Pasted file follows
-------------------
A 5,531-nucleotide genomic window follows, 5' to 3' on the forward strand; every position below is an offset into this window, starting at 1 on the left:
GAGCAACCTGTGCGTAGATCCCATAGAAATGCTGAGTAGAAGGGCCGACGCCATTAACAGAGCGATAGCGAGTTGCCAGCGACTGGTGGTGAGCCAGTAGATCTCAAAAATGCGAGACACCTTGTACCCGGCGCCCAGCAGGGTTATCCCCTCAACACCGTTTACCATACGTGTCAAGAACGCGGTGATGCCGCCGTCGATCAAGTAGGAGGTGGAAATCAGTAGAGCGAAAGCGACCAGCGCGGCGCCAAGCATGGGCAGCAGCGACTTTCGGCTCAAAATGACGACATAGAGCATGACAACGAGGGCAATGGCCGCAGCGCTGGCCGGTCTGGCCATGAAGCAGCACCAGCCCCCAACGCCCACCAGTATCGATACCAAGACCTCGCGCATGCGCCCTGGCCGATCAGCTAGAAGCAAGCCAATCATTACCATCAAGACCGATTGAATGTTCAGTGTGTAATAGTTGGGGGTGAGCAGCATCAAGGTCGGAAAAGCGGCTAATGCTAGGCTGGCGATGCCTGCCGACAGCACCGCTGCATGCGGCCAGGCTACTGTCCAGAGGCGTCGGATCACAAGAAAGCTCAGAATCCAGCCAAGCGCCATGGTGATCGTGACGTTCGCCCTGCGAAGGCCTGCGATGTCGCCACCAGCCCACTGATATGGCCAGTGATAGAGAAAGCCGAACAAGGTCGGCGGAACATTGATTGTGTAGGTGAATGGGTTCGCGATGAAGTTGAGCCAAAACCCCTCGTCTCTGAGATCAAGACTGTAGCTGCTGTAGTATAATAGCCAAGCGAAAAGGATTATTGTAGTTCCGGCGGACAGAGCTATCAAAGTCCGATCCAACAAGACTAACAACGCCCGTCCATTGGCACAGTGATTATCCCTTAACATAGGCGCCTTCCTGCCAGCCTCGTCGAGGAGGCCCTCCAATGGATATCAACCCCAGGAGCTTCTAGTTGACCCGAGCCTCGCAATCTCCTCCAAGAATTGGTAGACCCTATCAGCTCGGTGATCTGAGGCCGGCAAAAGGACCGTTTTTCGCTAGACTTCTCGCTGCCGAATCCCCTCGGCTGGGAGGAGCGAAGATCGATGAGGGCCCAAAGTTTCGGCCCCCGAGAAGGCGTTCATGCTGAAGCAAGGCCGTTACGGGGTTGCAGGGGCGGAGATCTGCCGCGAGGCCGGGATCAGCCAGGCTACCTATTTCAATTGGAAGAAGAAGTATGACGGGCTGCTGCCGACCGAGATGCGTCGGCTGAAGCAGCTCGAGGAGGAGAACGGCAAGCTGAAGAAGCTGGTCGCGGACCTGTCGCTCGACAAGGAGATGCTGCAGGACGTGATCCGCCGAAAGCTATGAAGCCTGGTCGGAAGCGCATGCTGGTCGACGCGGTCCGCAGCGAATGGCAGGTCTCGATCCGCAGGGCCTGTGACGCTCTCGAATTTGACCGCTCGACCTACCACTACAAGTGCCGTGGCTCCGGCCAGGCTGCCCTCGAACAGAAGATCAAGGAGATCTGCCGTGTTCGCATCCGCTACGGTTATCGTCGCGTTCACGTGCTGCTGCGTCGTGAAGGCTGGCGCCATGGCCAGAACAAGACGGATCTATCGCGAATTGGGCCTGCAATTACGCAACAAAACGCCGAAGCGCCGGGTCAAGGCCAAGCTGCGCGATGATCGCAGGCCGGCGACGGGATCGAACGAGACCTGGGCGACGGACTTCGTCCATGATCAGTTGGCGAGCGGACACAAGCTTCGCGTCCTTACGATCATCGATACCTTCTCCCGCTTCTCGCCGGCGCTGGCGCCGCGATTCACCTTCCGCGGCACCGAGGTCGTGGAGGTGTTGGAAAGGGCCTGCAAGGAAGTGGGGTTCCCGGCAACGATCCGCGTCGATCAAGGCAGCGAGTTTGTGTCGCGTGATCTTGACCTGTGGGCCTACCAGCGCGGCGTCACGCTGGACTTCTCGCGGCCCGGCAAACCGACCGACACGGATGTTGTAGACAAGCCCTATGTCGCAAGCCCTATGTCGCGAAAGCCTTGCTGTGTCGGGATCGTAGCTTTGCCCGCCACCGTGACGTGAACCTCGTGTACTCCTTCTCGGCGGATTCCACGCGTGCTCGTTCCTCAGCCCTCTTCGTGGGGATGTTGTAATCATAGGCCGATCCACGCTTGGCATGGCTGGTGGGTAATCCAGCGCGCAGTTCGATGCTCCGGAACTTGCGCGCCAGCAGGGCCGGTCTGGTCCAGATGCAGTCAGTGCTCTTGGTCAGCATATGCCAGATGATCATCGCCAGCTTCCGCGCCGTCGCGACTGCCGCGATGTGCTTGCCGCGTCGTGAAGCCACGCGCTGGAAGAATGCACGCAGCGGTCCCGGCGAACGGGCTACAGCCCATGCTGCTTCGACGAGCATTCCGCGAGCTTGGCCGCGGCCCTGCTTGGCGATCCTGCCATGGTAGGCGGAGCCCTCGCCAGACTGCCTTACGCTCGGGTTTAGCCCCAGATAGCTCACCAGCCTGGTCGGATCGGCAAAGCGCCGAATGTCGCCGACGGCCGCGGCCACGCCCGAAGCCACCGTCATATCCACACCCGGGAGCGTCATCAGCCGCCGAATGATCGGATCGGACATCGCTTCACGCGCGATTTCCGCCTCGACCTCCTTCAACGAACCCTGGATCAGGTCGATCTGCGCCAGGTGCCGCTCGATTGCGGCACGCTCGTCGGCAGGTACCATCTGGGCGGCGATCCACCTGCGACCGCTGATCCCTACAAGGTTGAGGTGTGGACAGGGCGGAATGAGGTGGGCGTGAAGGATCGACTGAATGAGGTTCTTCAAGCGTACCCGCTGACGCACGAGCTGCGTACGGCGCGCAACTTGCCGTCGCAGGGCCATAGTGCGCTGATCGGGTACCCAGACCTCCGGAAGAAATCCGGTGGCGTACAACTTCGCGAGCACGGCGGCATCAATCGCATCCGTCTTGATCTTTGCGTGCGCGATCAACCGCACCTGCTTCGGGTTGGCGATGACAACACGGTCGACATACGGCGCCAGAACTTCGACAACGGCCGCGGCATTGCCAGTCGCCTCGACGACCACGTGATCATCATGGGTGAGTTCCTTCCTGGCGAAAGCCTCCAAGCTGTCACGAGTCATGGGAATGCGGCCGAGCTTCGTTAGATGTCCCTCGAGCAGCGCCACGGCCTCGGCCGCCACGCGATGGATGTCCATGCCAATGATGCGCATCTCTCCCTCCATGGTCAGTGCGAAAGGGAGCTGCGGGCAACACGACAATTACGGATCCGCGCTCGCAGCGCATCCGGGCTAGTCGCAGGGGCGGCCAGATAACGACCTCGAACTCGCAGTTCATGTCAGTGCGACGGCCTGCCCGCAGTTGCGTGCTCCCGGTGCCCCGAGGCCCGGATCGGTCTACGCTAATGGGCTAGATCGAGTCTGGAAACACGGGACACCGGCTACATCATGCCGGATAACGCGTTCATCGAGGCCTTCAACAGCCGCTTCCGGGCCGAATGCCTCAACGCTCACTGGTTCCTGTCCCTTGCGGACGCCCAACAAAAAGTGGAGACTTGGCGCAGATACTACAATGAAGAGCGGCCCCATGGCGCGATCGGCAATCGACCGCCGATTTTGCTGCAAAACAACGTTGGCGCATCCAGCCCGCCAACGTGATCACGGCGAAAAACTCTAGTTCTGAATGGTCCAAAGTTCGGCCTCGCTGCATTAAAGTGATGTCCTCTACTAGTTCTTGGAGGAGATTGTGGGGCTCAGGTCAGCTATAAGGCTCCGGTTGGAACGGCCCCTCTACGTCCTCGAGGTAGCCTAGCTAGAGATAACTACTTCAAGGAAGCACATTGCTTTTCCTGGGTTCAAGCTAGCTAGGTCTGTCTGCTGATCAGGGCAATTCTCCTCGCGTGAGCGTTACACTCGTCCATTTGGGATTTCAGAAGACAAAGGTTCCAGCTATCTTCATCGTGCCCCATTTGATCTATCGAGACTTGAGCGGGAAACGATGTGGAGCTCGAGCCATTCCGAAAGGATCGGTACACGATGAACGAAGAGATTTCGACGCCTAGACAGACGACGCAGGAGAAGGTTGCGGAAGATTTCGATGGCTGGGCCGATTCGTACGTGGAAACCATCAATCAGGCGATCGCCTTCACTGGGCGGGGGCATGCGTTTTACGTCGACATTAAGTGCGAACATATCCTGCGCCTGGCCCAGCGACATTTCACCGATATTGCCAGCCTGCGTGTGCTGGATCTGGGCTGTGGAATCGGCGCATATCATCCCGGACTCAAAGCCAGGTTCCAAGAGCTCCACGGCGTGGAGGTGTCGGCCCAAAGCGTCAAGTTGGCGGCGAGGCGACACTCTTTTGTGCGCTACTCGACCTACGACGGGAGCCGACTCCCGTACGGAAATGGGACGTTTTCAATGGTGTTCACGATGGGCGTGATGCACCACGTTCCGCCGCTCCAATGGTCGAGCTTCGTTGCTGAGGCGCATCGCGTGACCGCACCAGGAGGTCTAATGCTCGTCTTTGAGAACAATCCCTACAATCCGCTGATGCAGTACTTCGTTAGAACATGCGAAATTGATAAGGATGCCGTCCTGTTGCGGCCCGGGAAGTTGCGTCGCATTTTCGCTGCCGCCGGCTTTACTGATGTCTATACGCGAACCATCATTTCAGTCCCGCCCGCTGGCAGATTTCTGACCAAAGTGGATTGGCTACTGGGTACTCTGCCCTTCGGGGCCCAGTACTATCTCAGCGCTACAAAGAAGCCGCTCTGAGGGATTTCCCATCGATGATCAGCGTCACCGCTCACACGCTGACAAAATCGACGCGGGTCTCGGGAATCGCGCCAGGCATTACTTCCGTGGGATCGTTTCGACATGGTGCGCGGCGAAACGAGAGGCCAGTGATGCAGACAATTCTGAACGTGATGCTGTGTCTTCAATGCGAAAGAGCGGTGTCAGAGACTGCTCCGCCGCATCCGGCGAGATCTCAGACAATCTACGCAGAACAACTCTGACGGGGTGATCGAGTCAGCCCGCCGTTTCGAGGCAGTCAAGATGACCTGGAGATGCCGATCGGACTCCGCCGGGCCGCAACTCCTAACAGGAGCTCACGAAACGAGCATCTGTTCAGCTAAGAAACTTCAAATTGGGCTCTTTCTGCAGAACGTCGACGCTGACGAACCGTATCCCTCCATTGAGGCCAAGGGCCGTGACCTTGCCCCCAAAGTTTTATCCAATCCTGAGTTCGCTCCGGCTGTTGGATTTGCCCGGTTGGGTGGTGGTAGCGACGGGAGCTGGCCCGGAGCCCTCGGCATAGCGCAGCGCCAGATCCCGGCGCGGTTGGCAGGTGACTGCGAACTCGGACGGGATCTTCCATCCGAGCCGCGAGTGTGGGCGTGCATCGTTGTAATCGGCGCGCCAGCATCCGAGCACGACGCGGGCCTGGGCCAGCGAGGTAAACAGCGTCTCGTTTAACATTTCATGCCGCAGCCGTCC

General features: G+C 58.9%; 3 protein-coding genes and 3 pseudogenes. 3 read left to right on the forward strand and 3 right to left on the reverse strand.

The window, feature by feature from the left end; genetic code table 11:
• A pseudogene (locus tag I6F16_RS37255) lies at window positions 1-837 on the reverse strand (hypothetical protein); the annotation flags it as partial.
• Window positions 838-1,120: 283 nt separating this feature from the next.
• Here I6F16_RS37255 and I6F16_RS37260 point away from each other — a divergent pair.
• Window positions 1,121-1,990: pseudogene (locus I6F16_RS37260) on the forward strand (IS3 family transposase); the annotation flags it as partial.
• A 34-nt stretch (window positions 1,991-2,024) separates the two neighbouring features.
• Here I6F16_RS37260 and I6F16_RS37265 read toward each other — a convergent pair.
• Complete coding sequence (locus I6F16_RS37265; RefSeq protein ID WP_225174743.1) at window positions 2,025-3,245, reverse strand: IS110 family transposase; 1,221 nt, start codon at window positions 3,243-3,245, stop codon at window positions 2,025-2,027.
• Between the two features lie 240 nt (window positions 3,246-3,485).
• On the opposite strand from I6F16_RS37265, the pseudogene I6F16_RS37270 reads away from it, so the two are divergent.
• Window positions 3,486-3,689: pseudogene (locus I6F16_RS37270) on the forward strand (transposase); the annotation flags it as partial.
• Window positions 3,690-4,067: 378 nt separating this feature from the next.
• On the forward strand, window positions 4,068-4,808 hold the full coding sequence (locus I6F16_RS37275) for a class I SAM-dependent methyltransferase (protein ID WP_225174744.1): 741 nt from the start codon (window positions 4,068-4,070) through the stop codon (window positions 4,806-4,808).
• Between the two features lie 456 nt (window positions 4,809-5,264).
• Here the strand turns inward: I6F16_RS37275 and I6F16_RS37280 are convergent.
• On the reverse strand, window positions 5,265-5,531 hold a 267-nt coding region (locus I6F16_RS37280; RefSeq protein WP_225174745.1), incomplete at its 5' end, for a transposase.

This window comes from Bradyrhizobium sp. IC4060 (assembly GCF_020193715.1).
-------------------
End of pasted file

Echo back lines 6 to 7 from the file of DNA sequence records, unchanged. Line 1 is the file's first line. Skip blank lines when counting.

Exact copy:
• Window positions 838-1,120: 283 nt separating this feature from the next.
• Here I6F16_RS37255 and I6F16_RS37260 point away from each other — a divergent pair.